The Essentials of the Corporate Sustainability Reporting Directive (CSRD)

On January 5th, 2023 the Corporate Sustainability Reporting Directive (CSRD) entered into force. Broadening the scope of previous regulations, the CSRD requires companies to publicly disclose the impact of their activities on the environment and society, and perform an assurance on the reported information. But how does it work in practice? Who does it affect? What and when do you need to report? We have gathered the CSRD essentials you will need to understand the legislation and how it may affect you.

The Essentials of the Corporate Sustainability Reporting Directive (CSRD)


As sustainability evolves from being an option to being an imperative, the Corporate Sustainability Reporting Directive (CSRD) emerges as a crucial facilitator of Sustainable Finance. This framework, essential to the European Commission’s strategy to channel funds towards sustainable investments through transparency, offers a standardised approach to reporting Environmental, Social, and Governance (ESG) factors.

With over 50,000 companies expected to fall under the scope of the CSRD, it is imperative for organisations to get started on the development of their expertise, establish dedicated teams, and streamline processes to meet the forthcoming reporting requirements. Indeed, initial reports are due in 2025 for large companies meeting certain criteria, covering the fiscal year of 2024. 

Take the first step today, and learn all you need to know about CSRD:

  • A Progressive Approach: From NFRD to CSRD
  • What Changed from the NFRD to the CSRD?
  • CSRD’s Connection to Other ESG Standards
  • Who Is Subject to the CSRD and by When?
  • CSRD Reporting Requirements
  • CSRD: Key Takeaways
  • Setting up your CSRD Reporting Strategy
  • Leveraging Technology for Enhanced CSRD Reporting
Download CSRD ebook, Essentials CSRD

Before getting started, feel free to download your free summary CSRD e-book to always have at hand everything you need to understand the CSRD.

Let's dive in!

A Progressive Approach: From NFRD to CSRD

The CSRD or Directive (EU) 2022/2464 of the European Parliament and of the Council standardises the disclosure of ESG matters related to companies’ activities. The Directive was created to strengthen and broaden the existing regulatory framework of the Non-Financial Reporting Directive (NFRD). On the 5th of January, 2023, the CSRD replaced the NFRD, expanding its scope from around 11,700 to 50,000 companies.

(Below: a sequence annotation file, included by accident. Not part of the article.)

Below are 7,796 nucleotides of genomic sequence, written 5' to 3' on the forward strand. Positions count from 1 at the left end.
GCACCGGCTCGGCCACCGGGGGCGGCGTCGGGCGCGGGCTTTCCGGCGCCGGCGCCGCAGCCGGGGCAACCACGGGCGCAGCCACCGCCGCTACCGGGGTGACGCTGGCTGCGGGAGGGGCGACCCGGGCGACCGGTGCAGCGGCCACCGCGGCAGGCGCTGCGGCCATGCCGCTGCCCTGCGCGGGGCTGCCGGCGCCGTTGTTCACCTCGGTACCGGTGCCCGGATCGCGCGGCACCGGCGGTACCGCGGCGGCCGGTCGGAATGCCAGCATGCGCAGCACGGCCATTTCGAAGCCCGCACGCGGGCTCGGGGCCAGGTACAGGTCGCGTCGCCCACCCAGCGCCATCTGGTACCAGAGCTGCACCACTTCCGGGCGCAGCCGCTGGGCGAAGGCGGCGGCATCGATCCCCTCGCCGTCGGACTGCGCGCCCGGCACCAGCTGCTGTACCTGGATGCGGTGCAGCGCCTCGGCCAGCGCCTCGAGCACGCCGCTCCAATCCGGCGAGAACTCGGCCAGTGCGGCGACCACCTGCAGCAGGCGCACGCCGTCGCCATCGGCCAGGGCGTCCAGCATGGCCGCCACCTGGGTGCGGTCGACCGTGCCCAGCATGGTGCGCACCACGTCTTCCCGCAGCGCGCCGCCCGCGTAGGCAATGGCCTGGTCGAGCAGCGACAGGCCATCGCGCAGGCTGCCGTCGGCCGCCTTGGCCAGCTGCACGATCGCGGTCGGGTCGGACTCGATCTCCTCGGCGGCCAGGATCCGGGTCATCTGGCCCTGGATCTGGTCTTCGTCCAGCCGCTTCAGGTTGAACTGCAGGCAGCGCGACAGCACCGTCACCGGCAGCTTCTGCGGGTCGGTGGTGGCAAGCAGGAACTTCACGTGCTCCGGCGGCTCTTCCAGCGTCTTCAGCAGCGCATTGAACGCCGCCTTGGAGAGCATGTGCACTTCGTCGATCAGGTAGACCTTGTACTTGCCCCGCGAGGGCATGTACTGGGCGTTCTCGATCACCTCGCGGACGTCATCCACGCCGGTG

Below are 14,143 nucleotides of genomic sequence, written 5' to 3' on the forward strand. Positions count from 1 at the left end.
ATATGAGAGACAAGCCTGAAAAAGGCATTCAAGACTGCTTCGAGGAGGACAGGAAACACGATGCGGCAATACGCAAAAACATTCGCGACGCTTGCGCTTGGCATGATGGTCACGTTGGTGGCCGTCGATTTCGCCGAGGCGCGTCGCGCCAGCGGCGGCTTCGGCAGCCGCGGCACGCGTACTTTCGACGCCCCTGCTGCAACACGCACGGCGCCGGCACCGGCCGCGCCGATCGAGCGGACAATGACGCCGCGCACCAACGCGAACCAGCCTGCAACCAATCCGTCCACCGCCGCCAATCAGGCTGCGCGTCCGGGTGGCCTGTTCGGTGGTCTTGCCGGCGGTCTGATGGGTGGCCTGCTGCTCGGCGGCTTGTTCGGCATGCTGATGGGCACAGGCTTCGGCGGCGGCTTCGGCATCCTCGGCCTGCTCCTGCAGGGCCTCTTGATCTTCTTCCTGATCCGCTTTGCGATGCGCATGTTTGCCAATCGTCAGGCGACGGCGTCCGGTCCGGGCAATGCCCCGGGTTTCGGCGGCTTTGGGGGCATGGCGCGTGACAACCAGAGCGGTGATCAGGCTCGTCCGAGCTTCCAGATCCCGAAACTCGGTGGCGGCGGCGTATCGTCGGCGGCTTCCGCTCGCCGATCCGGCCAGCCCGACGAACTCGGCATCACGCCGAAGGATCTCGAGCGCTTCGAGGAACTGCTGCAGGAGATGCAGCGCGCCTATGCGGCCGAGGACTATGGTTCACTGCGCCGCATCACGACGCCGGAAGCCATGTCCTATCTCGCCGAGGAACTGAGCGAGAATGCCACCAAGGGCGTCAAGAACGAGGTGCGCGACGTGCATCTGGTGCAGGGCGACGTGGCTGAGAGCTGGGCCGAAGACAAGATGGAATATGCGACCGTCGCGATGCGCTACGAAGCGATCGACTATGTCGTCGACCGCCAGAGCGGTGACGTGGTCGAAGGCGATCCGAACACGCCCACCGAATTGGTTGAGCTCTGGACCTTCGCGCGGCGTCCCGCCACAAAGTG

The larger objective of the CSRD is to combat greenwashing through enhanced transparency and comparability. In addition, it seeks to channel funds towards sustainable investments in alignment with the EU's Green Deal and alongside the EU Taxonomy and SFDR frameworks. 

Overall, the CSRD ensures that investors, stakeholders, and the general public have access to reliable and comparable ESG data to make informed decisions.

By July 2024, EU Member States are required to transpose the CSRD into national law. This entails aligning and enforcing processes, laws, and administrative provisions necessary for companies to comply with the CSRD at a national level. Transposition should not affect the established dates for compliance. 

CSRD timeline main development, CSRD milestones, CSRD dates

What Changed from the NFRD to the CSRD?

The CSRD substantially broadened the scope of its precursor, the NFRD, expanding the range of disclosures, both quantitative and qualitative, that companies will have to make. The CSRD also introduced new concepts and standards to improve the comparability and transparency of the data disclosed.

First of all, on top of the NFRD requirements, companies subject to the CSRD are now required to provide information about their strategy, targets, and the role of the board and management. They are also mandated to report on the Impact Risk and Opportunities (IRO) connected to the company and its value chain, intangibles, and how they have identified the information they report.

A new concept introduced in CSRD is Double Materiality. The Double Materiality approach of the CSRD  requires companies to report on how their businesses impact and are impacted by ESG matters. Additionally, the CSRD introduced a set of rigorous sustainability reporting standards known as the European Sustainability Reporting Standards (ESRS). These standards aim to facilitate the disclosure of material topics relevant to stakeholders, which we will cover later in this article. Finally, the CSRD introduced an EU-wide requirement for limited assurance on sustainability information moving towards a reasonable assurance. 

The format of reporting has also undergone significant changes. Unlike NFRD, which allowed disclosures in online or PDF format, CSRD mandates disclosures in the XHTML format, adhering to the European Single Electronic Format (ESEF) regulation. Furthermore, disclosures must be seamlessly integrated into the company’s Management Report in a singular, digitally accessible format. This ensures enhanced accessibility and comparability of the disclosed information.

changes CSRD NFRD, evolution NFRD CSRD

CSRD’s Connection to Other ESG Standards